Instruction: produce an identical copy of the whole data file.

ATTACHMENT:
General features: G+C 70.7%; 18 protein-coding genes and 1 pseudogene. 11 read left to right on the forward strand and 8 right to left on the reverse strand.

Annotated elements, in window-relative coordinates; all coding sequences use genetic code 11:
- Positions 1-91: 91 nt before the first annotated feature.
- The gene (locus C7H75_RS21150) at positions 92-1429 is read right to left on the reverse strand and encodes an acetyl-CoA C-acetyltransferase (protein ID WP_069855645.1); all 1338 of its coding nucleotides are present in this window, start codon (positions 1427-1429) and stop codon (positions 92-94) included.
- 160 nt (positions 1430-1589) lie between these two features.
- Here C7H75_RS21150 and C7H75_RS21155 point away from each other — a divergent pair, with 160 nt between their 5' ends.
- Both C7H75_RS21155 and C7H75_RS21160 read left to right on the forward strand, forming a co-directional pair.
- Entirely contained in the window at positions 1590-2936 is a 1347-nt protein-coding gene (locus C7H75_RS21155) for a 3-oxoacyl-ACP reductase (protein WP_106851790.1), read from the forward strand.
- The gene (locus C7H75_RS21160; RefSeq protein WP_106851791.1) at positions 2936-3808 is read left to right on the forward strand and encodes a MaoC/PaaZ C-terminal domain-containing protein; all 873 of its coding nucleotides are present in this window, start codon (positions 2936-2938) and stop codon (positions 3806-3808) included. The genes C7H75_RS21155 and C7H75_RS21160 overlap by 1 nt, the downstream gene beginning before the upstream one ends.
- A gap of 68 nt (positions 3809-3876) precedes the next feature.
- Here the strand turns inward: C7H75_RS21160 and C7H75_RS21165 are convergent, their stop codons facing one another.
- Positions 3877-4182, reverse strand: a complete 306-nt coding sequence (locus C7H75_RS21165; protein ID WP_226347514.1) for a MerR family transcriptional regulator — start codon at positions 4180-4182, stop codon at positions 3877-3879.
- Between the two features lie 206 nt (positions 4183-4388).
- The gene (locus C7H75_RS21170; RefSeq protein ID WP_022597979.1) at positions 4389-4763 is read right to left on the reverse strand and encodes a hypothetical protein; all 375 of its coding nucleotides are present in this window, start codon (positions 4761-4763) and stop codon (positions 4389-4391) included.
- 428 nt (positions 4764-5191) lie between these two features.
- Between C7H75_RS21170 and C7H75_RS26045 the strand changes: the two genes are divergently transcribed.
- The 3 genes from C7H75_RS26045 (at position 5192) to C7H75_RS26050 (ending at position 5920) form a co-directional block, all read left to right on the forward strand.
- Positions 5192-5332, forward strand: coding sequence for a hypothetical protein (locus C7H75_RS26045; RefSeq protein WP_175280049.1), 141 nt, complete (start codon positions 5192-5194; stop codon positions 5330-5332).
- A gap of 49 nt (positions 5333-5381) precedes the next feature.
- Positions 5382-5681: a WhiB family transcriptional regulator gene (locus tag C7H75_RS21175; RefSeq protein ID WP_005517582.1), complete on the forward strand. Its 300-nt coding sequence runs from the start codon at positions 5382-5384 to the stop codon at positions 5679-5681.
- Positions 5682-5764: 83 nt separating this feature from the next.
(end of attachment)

General features: G+C 70.7%; 18 protein-coding genes and 1 pseudogene. 11 read left to right on the forward strand and 8 right to left on the reverse strand.

Annotated elements, in window-relative coordinates; all coding sequences use genetic code 11:
- Positions 1-91: 91 nt before the first annotated feature.
- The gene (locus C7H75_RS21150) at positions 92-1429 is read right to left on the reverse strand and encodes an acetyl-CoA C-acetyltransferase (protein ID WP_069855645.1); all 1338 of its coding nucleotides are present in this window, start codon (positions 1427-1429) and stop codon (positions 92-94) included.
- 160 nt (positions 1430-1589) lie between these two features.
- Here C7H75_RS21150 and C7H75_RS21155 point away from each other — a divergent pair, with 160 nt between their 5' ends.
- Both C7H75_RS21155 and C7H75_RS21160 read left to right on the forward strand, forming a co-directional pair.
- Entirely contained in the window at positions 1590-2936 is a 1347-nt protein-coding gene (locus C7H75_RS21155) for a 3-oxoacyl-ACP reductase (protein WP_106851790.1), read from the forward strand.
- The gene (locus C7H75_RS21160; RefSeq protein WP_106851791.1) at positions 2936-3808 is read left to right on the forward strand and encodes a MaoC/PaaZ C-terminal domain-containing protein; all 873 of its coding nucleotides are present in this window, start codon (positions 2936-2938) and stop codon (positions 3806-3808) included. The genes C7H75_RS21155 and C7H75_RS21160 overlap by 1 nt, the downstream gene beginning before the upstream one ends.
- A gap of 68 nt (positions 3809-3876) precedes the next feature.
- Here the strand turns inward: C7H75_RS21160 and C7H75_RS21165 are convergent, their stop codons facing one another.
- Positions 3877-4182, reverse strand: a complete 306-nt coding sequence (locus C7H75_RS21165; protein ID WP_226347514.1) for a MerR family transcriptional regulator — start codon at positions 4180-4182, stop codon at positions 3877-3879.
- Between the two features lie 206 nt (positions 4183-4388).
- The gene (locus C7H75_RS21170; RefSeq protein ID WP_022597979.1) at positions 4389-4763 is read right to left on the reverse strand and encodes a hypothetical protein; all 375 of its coding nucleotides are present in this window, start codon (positions 4761-4763) and stop codon (positions 4389-4391) included.
- 428 nt (positions 4764-5191) lie between these two features.
- Between C7H75_RS21170 and C7H75_RS26045 the strand changes: the two genes are divergently transcribed.
- The 3 genes from C7H75_RS26045 (at position 5192) to C7H75_RS26050 (ending at position 5920) form a co-directional block, all read left to right on the forward strand.
- Positions 5192-5332, forward strand: coding sequence for a hypothetical protein (locus C7H75_RS26045; RefSeq protein WP_175280049.1), 141 nt, complete (start codon positions 5192-5194; stop codon positions 5330-5332).
- A gap of 49 nt (positions 5333-5381) precedes the next feature.
- Positions 5382-5681: a WhiB family transcriptional regulator gene (locus tag C7H75_RS21175; RefSeq protein ID WP_005517582.1), complete on the forward strand. Its 300-nt coding sequence runs from the start codon at positions 5382-5384 to the stop codon at positions 5679-5681.
- Positions 5682-5764: 83 nt separating this feature from the next.